The Colorado Springs Gazette: Trump’s unacceptable conflicts
Author: The Washington Examiner Editorial Board via The Colorado Springs Gazette Editorial Board - August 1, 2018 - Updated: August 1, 2018
We don’t often find ourselves agreeing with Democratic attorneys general, but the AGs of Maryland and D.C. have a point this time around.
While their emoluments lawsuit against President Trump is based on zero precedent and novel interpretations of the Constitution, they at least have good ethics on their side. President Trump’s worldwide business empire creates conflicts of interest that the president of the U.S. shouldn’t have.
Maryland’s Brian Frosh and D.C.’s Karl Racine have made it very clear that they see the state attorney general’s primary job as a tool of the #Resistance. Frosh, for instance, has entered Maryland into a frivolous lawsuit over the new cap on deducting state and local income taxes (taxes are very high in Maryland).
But last week, a federal judge ruled that a suit brought against Trump by D.C. and Maryland could go forward. The suit argues that Trump International Hotel in D.C. puts Trump in violation of the Constitution’s emoluments clause. A central question at the heart of this case is whether a foreign government paying Trump’s hotel (which he owns) to host an event is giving Trump an “emolument.” Separate from that question is whether such a payment is proper. On the latter question, the answer is clearly no.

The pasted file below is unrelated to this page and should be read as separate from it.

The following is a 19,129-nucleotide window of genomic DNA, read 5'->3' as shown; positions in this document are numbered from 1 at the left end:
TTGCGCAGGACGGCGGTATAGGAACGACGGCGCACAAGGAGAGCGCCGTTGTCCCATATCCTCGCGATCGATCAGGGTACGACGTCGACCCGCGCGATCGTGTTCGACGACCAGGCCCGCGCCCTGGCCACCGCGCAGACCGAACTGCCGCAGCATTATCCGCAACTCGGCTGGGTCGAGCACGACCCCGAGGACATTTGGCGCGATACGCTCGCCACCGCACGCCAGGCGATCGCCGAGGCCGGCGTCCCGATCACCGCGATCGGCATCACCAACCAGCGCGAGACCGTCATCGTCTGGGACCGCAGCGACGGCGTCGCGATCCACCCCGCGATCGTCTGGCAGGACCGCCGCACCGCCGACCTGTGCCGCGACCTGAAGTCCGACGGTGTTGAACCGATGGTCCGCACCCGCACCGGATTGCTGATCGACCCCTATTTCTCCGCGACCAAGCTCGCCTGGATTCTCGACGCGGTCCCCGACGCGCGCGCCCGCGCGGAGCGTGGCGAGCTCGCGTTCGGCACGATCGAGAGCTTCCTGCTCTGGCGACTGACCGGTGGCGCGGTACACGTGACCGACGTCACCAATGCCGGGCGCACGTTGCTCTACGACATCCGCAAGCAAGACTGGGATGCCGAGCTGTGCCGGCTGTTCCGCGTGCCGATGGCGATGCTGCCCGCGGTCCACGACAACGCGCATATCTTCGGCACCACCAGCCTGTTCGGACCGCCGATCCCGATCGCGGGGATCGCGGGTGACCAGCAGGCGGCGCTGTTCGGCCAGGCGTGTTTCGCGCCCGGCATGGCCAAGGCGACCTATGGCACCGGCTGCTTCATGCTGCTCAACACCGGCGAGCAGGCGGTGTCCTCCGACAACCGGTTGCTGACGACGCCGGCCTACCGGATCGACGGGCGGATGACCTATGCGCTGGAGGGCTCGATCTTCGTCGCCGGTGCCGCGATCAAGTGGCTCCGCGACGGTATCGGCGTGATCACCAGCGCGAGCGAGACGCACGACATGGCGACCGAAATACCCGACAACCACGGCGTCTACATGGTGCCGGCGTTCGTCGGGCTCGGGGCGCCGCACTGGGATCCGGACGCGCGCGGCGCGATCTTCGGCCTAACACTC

The president should not operate businesses that put him in the position to be greatly enriched by foreign governments and foreign powers. The Trump International Hotel in D.C. isn’t his only such business.
China’s largest state-owned bank, the Industrial and Commercial Bank of China, is a tenant at Trump Tower. So, every time Trump is dealing with China, he is potentially enriching, alienating, or squeezing his tenant. We know how China plays economic hardball, applying very precise pressure. Trump exposing himself to this sort of coercion harms his ability to lead with the country’s best interest at heart.
And finally, Trump’s businesses simply create an appearance of impropriety. There’s no need to give ammunition to the folks trying to find Putin-Trump conspiracy theories.
All the reasons above don’t mean Trump’s businesses are illegal. They do mean Trump’s business holdings interfere with his ability to be president of the U.S., which is a pretty important job.
He ought to arrange for blind sales of his properties by a broker and put the proceeds in a blind trust, and he should suspend the business of licensing out his name until after he leaves office.
But not everything that’s legal is ethical.